Australia has already trialled the idea with the Federal Government’s Solar Cities program, which was designed to promote solar energy and energy conservation. It ran from 2008-2013, and numerous Australian cities, including Alice Springs, Adelaide, Blacktown and Townsville, took part.
At the end of the five years, Alice Springs ended up producing 10% of daytime energy used entirely from solar.
Here’s what other cities around the world are doing with solar power and how Australia is fairing in the solar-power landscape:
1. Solarsiedlung, Germany
All the way back in 1994, solar architect Rolf Disch created The Heliotrope, Rolf’s home. It was the first building ever constructed that captures more energy than it uses. The whole structure rotates so that its solar thermal collectors follow the sun throughout the day.
In 2004, Rolf went bigger and created a solar-powered estate. Today, that estate produces four times more energy than it uses.
The space, called Solarsiedlung (translating to solar estate), has living spaces, offices, and retail outlets, all completely powered by solar energy sources.
Like the Heliotrope, Solarsiedlung was constructed with solar energy in mind from the very beginning. Solar panels are not simply slapped onto pre-existing structures, they are part of the structure.
Back at home
In Australia in November last year, the town of Uralla in New South Wales (population 2,754) won a tender to be used as a model for Australia’s first Zero Net Energy Town Project, which means it will investigate ways to switch to 100% renewable energy.
And in the Victorian town of Newstead, there are plans to switch to 100% solar power by 2017.
2. Texas, USA
Georgetown, a small town about 40 kilometres north of Austin, Texas, has signed on to be completely powered by solar and wind by 2017. The interim city manager of the town, Jim Briggs, said “we didn’t do this to save the world – we did this to get a competitive rate and reduce the risk for our customers”.
Briggs and the city’s utility company found that the market conditions in Georgetown meant that renewable energy was cheaper than the available non-renewable sources. A combination of government incentives, the falling price of reliable Chinese-made panels and Georgetown’s sunny, gusty conditions made it the perfect place for renewable generation. In many other Texas cities, such as Houston, utility companies find it more difficult to commit to the long-term investment required for renewable generation, due in part to a lack of favourable market conditions. However, much resistance to renewable energy also comes from a lack of education and old misconceptions about its reliability and economic viability.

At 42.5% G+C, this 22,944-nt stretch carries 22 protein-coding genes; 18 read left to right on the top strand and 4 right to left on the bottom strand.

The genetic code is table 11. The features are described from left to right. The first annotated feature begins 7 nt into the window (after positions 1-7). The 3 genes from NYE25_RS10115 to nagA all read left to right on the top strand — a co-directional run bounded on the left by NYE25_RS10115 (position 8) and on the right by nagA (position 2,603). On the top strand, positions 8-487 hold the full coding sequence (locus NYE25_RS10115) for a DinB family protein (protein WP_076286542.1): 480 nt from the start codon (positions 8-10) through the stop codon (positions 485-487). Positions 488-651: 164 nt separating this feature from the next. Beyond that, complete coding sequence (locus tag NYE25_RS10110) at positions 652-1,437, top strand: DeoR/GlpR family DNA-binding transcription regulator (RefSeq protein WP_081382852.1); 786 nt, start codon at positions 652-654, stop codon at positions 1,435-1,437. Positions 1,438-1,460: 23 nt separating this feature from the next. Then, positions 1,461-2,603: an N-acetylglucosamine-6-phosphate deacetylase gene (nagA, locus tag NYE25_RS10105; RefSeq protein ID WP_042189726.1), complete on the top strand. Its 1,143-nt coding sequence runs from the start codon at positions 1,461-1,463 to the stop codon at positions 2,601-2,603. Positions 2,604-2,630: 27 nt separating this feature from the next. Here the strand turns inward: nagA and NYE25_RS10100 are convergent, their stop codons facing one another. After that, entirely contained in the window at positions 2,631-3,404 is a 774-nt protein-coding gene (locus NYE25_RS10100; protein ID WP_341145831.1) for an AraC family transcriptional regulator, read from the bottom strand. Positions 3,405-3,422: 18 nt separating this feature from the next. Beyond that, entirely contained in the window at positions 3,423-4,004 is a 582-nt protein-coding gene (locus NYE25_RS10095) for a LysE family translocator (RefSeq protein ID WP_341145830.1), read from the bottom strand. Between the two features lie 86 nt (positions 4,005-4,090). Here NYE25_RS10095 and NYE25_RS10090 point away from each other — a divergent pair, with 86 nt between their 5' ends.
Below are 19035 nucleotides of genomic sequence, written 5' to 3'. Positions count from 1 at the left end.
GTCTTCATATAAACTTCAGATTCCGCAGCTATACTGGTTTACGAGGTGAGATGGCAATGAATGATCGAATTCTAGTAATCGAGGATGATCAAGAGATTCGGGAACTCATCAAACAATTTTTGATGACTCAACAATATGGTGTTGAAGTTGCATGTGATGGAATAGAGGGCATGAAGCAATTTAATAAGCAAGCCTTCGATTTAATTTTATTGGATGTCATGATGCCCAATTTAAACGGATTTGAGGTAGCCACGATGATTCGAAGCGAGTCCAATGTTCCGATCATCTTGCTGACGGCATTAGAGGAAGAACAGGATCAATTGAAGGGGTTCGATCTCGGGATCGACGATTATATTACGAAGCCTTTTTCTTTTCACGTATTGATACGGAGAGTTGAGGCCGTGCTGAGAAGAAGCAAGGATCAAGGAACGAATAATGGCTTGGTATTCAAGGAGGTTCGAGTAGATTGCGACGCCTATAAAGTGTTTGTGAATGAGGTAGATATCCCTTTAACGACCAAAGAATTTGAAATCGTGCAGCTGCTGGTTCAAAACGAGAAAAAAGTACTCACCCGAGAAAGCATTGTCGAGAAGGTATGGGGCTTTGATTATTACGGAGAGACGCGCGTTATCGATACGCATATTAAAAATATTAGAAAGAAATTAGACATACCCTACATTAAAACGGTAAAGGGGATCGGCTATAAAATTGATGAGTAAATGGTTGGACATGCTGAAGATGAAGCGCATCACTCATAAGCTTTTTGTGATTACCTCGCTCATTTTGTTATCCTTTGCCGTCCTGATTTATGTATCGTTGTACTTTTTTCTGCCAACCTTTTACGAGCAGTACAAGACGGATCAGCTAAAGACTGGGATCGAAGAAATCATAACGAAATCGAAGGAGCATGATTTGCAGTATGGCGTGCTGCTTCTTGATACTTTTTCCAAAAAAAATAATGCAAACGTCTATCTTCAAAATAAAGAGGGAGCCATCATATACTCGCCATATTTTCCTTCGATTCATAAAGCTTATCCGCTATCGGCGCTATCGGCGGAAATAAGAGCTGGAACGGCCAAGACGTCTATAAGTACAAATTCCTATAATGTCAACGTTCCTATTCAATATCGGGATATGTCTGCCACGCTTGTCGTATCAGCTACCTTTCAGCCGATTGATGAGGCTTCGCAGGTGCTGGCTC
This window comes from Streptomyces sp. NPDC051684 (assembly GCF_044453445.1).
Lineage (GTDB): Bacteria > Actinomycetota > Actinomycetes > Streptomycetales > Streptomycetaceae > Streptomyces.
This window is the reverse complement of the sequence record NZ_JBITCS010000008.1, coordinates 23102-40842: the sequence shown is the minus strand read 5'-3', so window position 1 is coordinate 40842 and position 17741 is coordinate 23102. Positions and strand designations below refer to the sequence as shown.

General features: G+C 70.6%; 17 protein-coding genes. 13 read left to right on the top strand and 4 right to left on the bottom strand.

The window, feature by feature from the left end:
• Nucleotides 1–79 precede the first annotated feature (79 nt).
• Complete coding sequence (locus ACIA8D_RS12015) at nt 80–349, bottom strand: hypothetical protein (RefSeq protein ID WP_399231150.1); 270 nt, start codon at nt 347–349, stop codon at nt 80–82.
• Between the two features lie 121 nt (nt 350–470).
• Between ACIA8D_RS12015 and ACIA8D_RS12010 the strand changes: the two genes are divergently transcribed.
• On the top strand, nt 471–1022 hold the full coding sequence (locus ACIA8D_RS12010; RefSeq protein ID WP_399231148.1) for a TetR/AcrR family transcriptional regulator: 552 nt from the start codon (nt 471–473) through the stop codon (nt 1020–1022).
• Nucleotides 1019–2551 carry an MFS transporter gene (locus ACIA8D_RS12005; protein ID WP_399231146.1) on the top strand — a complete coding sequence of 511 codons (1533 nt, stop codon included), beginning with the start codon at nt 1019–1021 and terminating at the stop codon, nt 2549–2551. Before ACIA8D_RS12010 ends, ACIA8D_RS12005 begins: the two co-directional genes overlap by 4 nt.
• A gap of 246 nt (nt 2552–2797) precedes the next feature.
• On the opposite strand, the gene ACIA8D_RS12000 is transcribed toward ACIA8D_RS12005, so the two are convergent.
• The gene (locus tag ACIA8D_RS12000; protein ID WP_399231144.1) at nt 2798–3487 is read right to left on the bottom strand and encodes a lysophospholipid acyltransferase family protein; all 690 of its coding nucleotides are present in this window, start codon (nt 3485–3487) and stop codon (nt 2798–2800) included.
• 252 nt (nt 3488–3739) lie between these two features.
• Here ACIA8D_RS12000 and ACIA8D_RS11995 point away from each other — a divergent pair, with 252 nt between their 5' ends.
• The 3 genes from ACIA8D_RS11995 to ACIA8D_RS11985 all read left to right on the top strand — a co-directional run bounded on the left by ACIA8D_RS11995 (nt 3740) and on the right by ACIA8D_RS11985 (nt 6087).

Briggs realised that Georgetown was in the enviable position to fully embrace the 100 per cent renewable energy option, which made it an easy decision for the whole town to switch.
Back at home
Back home, the City of Sydney has plans to generate its electricity from renewable sources by 2030, but there are doubts it will be able to disconnect from the grid entirely.
3. La Paz, Mexico
La Paz already has one solar power plant that provides 64% of the power requirements for the city of 200,000 people. By the end of this year, the entire city will be 100% solar powered. To keep up with the energy needs at night, there’s also an 11 megawatt battery storage capacity.
Back at home
On our shores, we’re about to have our own floating solar farm, which will power a wastewater treatment facility near Jamestown, South Australia, but it’s expected the excess energy will also feed back into the Jamestown grid.
What does Australia need in order to run 100% solar?
- Design: As with Solarsiedlung, solar panels were regarded as part of the estate’s design. Harnessing solar energy is an important factor to consider when designing cities, estates and homes.
- Innovation: Australia is already at the forefront of research and development into solar power, which includes technology that could potentially make solar plants more competitive with other energy sources, including coal. More funding into innovation could see solar become a viable energy source for more Australian cities.
- Battery storage: As no city can run on solar at night, the major Australian cities would require large solar plants and battery storage for us to become 100% solar powered 24/7.
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